Register Guard editorial: EWEB's Field of Dreams

This image presents a concept for development of EWEB property on the Willamette River in downtown Eugene. (University of Oregon Foundation)

This image presents a concept for development of EWEB property on the Willamette River in downtown Eugene. (University of Oregon Foundation)

August 3, 2014

EWEB’s field of dreams: Choosing a developer won’t be easy, but riverfront property has huge potential

If the Eugene Water & Electric Board were selling a truck or a transformer, it could invite bids and take the highest. Selling the utility’s surplus riverfront property won’t be that simple. Choosing from among three developers that have expressed interest in the site will be a decision that won’t hinge on price, at least initially. Instead, the utility board and a separate evaluation team will select the developer that promises to put the property to its long-term highest and best use, and expect economic benefits to follow.

The property itself is loaded with promise. There’s nothing like it in Eugene, and probably never will be again: 17 acres on a gentle bend of the Willamette River opposite Alton Baker Park, with downtown to the west and the University of Oregon to the east. For developers and urban planners, it offers a once-in-a-lifetime chance to create an entire neighborhood in the heart of Eugene.

But there are challenges. The property has been an industrial site for a century, with all the potential environmental problems that entails. Access is poor to non-existent; the site is hemmed in by busy railroad tracks and lacks connections to city streets except at the west end. Addressing these problems will be expensive, and no one can calculate the cost with any confidence.The developer will also be constrained — or guided, as some would prefer — by a master plan prepared by EWEB with extensive public participation and approved by the utility board in 2010. EWEB needed a master plan to retain influence over what would happen to the property after it is sold, ensuring that it wouldn’t fill up with muffler shops and martial-arts studios. EWEB also needed the property to be rezoned by the city of Eugene, which couldn’t happen without a plan for the site’s use.

The qualifications of the developers that have stepped forward offer strong reassurance that the promise makes the challenges worth facing. Two are private, for-profit companies — Trammell Crow Co.’s Portland office and Williams & Dame Development of Portland. Trammell Crow is a subsidiary of CBRE, the biggest real estate services company in the world, and has completed a big public-private project near the Portland airport. Williams & Dame has changed the face of Portland with developments on the city’s waterfront and the former industrial zone now called the Pearl District.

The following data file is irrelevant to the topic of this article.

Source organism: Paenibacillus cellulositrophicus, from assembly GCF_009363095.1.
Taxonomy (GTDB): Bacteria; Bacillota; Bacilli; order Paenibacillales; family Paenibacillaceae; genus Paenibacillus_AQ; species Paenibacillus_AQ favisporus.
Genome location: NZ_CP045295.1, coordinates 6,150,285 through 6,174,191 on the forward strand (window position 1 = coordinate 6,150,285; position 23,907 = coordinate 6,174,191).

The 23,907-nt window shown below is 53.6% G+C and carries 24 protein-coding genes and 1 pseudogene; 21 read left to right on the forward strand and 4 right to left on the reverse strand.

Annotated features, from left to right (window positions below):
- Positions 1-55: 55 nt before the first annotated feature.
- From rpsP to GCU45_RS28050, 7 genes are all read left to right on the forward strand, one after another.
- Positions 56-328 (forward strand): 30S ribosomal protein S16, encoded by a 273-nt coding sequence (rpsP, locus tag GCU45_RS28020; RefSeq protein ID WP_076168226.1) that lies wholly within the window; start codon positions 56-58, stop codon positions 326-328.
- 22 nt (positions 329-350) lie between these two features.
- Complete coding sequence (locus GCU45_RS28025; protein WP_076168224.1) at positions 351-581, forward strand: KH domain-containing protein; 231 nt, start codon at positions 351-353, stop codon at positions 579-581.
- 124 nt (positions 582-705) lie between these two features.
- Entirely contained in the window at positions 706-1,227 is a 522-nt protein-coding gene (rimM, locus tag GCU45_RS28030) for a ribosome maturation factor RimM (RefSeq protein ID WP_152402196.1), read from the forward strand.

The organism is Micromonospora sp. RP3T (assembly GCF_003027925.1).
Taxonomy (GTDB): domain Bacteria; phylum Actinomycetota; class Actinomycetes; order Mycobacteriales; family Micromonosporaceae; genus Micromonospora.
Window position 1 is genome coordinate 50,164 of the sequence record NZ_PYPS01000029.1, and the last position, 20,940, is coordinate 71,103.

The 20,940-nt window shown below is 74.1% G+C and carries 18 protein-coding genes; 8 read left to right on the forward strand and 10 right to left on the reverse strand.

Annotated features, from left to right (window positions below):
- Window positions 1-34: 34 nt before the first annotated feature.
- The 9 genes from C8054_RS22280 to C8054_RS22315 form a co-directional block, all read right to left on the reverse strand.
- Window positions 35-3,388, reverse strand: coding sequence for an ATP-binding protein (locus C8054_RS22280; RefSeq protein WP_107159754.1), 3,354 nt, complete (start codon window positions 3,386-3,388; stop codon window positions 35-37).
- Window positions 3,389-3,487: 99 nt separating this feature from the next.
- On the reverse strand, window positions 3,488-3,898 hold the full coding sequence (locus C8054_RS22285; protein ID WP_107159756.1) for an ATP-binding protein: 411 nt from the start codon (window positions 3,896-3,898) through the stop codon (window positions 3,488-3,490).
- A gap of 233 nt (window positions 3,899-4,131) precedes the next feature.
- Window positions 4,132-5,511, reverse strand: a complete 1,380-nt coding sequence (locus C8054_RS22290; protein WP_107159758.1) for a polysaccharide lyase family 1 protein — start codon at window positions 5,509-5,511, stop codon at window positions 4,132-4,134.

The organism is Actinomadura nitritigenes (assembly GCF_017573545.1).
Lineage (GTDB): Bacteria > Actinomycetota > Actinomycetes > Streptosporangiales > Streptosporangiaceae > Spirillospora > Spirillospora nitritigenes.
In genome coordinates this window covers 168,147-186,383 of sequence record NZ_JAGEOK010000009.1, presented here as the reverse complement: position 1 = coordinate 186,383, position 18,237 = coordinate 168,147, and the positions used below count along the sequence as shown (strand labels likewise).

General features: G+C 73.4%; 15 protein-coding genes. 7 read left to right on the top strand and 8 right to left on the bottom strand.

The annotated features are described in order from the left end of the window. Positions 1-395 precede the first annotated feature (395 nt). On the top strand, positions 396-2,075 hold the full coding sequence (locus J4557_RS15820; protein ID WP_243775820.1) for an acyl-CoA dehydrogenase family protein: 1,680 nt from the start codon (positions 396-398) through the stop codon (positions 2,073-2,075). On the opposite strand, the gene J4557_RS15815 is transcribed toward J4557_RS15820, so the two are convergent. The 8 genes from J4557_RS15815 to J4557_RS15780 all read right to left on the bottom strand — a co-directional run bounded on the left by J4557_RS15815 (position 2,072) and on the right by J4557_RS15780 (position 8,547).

The third candidate is the University of Oregon Foundation. The foundation is a non-profit organization, but like the private developers it exists to make money — its primary responsibility is to build the UO’s endowment through investments that are both prudent and profitable. The foundation evaluated the EWEB property on that basis, and saw an opportunity to make its first foray into the field of real estate development, assisted by a team of advisers with expertise in development, architecture and finance.

The private companies have the benefit of experience, which gives them a considerable edge. But the foundation brings two great advantages to the competition. First, it’s local — and not just local, but encoded in its DNA is a commitment to the interests of the UO and, by extension, Eugene. Second, a long horizon is part of the foundation’s investment practices. While a private developer might resell the EWEB property in a few years, the foundation would expect to own the site more or less permanently.

All three envision a riverfront development with housing, retail outlets, restaurants, office buildings and open space — that’s what the master plan calls for, and the property itself, both in its location and its size, invites those uses. In a decade or so the result will be an eastward expansion of the downtown area, and a long-dreamed-of connection between the city center and the river.

And what’s in it for EWEB? That won’t be known until later in the process. Any of the three potential developers would agree to pay a fair market price for the property, but exactly what that price will be depends on a thousand variables and contingencies, ranging from the amount of environmental remediation required to the apportionment of infrastructure costs. The utility hopes that proceeds from the sale of its property will offset part of the $64 million cost of its new operations center in west Eugene. Ratepayers would welcome a big check, but the riverfront land may be subject to so many costs of development that the net proceeds to EWEB will be modest.

The quality of the developers interested in the EWEB property, however, speaks well of the utility’s effort to maximize the site’s value through the master planning process. Timing helps, too: Interest in the project would not have been so keen five years ago.

But regardless of what the property sales means to EWEB, for Eugene it means that the downtown area, already in the midst of an accelerating process of revitalization, is on the threshold of its biggest transformation in half a century.

Gregory Brokaw